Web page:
Just as the debate rages over the implementation of the Citizenship (Amendment) Act, Maharashtra’s former Chief Minister and senior Congress leader Prithviraj Chavan on Monday labelled the CAA, the National Register of Citizens (NRC) and the National Population Register (NPR) as components of BJP’s Hindutva project aimed at the 2024 Lok Sabha polls.
Deviating from the popular narrative of Opposition leaders that these moves were a diversionary tactic of the ruling party to distract from the deep crisis faced by the Indian economy, the former chief minister, who was speaking at The Indian Express Idea Exchange in Mumbai, said that “while this may be a convenient argument from the Opposition’s point of view, it wasn’t an honest one.” Elaborating, he said, “It is incorrect to state that the BJP had enacted these measures in haste. The project has been in the works since 2015 when the passport rules were amended to mention three countries (Pakistan, Bangladesh and Afghanistan) and six religions. But nobody looked at it then. Even the media missed it.”
Chavan also admitted that a “fear of backlash from the majority community in the Opposition space” was stopping political parties from leading the agitation against these moves from the front. “The BJP’s project is an attack on the secular fabric of the Constitution. But there is a genuine fear in the Opposition space that if you take the agenda too far (against it), there would be a backlash from the majority. This is exactly what the BJP is also banking on. But this isn’t about appeasement of the minorities. It is about a threat to the secular fabric of the Constitution. While it is heartening to see young students come out in protest, I agree that political parties should lead political agitations,” he said.
He also alleged that there seemed to be a “slight difference of opinion” between Prime Minister Narendra Modi and Union Home Minister Amit Shah over the moves’ implementation. “Modi’s own popularity has taken a huge beating, even internationally, owing to the economic crisis, the Kashmir issue, and the CAA agenda. He should be worried,” said Chavan.
But Chavan, who has been a vocal opponent of Modi government’s policies and ideologies, contended that neither the “dent in Modi’s popularity” nor the “widespread protests over the CAA and the NRC” would do anything to stop BJP from sharpening its Hindutva agenda in days to come.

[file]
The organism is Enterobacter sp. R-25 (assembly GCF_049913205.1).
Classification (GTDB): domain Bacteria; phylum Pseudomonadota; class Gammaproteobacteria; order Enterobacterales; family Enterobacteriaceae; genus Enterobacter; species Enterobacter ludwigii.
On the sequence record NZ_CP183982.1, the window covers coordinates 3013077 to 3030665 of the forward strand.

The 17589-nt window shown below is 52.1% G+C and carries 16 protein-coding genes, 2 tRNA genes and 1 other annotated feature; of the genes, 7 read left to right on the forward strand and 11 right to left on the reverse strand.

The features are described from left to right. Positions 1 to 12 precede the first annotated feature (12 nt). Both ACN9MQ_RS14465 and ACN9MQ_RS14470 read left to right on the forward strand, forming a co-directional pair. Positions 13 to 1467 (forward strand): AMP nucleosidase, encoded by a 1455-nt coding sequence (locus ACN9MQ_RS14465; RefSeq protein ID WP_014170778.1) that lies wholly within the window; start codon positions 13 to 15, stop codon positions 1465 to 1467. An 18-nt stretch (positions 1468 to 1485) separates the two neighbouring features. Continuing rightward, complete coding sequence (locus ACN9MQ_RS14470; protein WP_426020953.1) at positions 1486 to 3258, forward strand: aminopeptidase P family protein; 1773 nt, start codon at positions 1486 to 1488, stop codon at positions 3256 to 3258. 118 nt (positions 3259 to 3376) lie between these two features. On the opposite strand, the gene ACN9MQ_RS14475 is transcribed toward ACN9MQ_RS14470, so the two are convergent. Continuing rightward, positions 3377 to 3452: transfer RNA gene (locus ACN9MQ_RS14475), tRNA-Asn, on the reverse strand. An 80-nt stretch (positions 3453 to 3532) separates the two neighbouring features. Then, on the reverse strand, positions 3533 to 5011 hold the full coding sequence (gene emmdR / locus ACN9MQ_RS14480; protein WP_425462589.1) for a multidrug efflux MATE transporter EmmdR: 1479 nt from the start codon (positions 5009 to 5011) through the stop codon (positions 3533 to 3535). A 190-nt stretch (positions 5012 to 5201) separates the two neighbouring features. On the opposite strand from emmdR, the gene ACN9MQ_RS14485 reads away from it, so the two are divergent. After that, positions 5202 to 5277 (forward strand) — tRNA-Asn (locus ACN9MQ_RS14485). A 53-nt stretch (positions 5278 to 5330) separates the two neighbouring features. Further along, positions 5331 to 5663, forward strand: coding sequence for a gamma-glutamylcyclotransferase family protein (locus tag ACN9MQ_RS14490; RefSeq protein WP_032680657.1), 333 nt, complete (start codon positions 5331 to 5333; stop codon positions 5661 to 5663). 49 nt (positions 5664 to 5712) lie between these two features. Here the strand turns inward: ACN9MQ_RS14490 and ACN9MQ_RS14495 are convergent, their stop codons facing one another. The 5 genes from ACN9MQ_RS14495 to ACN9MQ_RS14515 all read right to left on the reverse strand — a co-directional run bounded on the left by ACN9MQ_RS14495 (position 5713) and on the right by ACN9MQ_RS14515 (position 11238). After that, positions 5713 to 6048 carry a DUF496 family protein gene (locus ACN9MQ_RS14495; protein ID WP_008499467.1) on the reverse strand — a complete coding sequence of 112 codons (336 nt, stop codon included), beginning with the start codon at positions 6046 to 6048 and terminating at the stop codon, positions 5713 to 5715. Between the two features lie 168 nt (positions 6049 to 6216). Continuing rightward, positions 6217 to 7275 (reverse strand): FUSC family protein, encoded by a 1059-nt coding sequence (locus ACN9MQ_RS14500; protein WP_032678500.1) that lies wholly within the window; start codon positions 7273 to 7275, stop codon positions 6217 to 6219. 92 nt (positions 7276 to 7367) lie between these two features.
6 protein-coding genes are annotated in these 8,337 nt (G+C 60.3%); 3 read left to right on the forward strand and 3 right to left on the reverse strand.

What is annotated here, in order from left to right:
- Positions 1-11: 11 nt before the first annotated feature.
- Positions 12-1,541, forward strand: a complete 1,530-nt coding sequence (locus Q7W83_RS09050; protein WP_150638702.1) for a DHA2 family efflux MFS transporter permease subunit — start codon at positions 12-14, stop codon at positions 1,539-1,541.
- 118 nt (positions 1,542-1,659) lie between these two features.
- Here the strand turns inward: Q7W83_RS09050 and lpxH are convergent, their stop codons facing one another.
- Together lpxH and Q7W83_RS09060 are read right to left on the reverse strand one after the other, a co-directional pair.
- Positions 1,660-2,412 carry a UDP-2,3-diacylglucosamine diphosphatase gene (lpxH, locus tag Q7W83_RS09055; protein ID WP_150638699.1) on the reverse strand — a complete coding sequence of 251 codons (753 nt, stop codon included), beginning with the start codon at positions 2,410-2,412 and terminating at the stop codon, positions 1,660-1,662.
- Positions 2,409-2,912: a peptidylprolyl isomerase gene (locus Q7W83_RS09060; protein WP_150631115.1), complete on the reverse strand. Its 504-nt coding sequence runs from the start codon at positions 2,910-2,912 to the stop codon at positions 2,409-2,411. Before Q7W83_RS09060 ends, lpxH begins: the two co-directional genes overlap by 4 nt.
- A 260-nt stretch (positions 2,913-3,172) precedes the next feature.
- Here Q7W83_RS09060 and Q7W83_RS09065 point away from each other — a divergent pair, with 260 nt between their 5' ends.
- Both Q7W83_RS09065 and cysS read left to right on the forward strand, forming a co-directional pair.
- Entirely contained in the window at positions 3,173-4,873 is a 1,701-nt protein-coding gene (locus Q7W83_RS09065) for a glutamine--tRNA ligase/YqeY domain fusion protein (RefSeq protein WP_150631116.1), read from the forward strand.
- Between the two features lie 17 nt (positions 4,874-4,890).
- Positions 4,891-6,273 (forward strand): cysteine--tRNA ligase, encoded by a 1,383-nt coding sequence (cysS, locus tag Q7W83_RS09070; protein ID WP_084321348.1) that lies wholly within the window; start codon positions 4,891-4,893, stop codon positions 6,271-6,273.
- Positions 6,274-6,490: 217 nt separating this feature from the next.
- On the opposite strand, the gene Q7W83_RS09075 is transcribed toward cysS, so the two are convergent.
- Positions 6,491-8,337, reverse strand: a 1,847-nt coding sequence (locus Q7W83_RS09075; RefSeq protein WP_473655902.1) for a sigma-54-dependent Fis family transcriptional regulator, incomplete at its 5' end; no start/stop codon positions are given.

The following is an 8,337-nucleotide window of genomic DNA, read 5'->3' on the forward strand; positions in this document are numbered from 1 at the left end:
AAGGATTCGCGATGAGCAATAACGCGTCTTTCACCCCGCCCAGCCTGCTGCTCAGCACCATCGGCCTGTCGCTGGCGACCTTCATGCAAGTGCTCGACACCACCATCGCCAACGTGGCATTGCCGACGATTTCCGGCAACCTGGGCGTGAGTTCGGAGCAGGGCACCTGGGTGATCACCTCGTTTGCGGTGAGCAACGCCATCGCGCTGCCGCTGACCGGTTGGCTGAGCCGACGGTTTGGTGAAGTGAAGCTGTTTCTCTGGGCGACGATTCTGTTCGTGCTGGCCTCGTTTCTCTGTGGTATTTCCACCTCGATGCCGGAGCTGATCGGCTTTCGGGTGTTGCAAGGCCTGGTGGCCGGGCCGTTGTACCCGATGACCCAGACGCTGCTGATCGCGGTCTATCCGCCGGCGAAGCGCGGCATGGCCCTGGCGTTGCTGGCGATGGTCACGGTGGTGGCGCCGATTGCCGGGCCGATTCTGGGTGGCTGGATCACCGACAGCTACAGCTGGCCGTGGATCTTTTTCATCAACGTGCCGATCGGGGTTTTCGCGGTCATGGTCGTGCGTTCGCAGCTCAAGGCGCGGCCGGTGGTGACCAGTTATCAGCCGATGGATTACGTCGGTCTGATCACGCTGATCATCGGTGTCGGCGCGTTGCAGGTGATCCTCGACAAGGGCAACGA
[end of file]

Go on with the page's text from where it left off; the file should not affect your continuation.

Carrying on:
“They will continue to bulldoze the agenda and divide the country. Whether the state assemblies pass a resolution against it or not, they will implement these nevertheless,” he said. Chavan, who was a Minister of State in the PMO during Manmohan Singh’s term, also debunked the BJP’s contention that the Singh regime itself had initiated steps regarding the NPR in 2010. “This is a canard being spread by the BJP. All of us are falling for it. The fact is that we (the UPA) did not enact any law regarding the NPR. It was the Atal Bihari Vajpayee government that had brought it in 2003 itself.” He added, “The Citizenship Act was formulated in 1955 and has since been amended several times. But a major amendment came in 2003 (December 10,2003) when the then Vajpayee government first introduced the concept of Citizenship Register and the NPR. It is true that we (the Congress) did not object to it then as the spirit of the law was to issue national identity cards to the citizens. But you see the real culprit is the CAA. For the first time a concept of discrimination on the basis of religion is being done. This is an attack on the secular structure of the Constitution and we are opposed to it in principle.”
On Congress’s experiment in Maharashtra where it has joined hands with the Shiv Sena and Nationalist Congress Party to form a Maha Vikas Aghadi government, Chavan admitted that the “formation was not looking ideologically cohesive so far.” The Uddhav Thackeray-led formation had come to power on November 28, after an 80-hour Devendra Fadnavis government, propped up with the support of NCP’s Ajit Pawar, had collapsed. Chavan batted for early formation of a coordination committee, comprising senior leaders of the three parties, outside of the government, for a more “unified stance” on various issues. Reiterating a point he had made earlier, Chavan stressed that while a suggestion to form an alternate government involving the three parties had been made even after the assembly elections of 2014, it was unthinkable then. Accusing the previous Devendra Fadnavis-led regime of using coercion, money power, blackmail, and inducements to decimate the opposition, Chavan argued that “if the three parties hadn’t come together this time, we could have been wiped out.” About 39 sitting MPs/MLAs of the Congress and NCP were “forced” to shift allegiance before elections. All cooperative institutions were threatened with dire consequenes if they didn’t shift loyalties. “It was the fear that we would have been wiped out due to the machinations of Shah and Fadnavis that got us to come together. There was a danger to democracy. They were working towards a one-party rule,” argued Chavan. He also accused the Fadnavis regime of failing to complete even a single infrastructure project in the past five years. “What has he done? Which project has he completed,” Chavan asked, while arguing that Maharashtra was no longer country’s most favoured investment destination and Mumbai had also lost its status as the financial capital during the “Fadnavis raj”.
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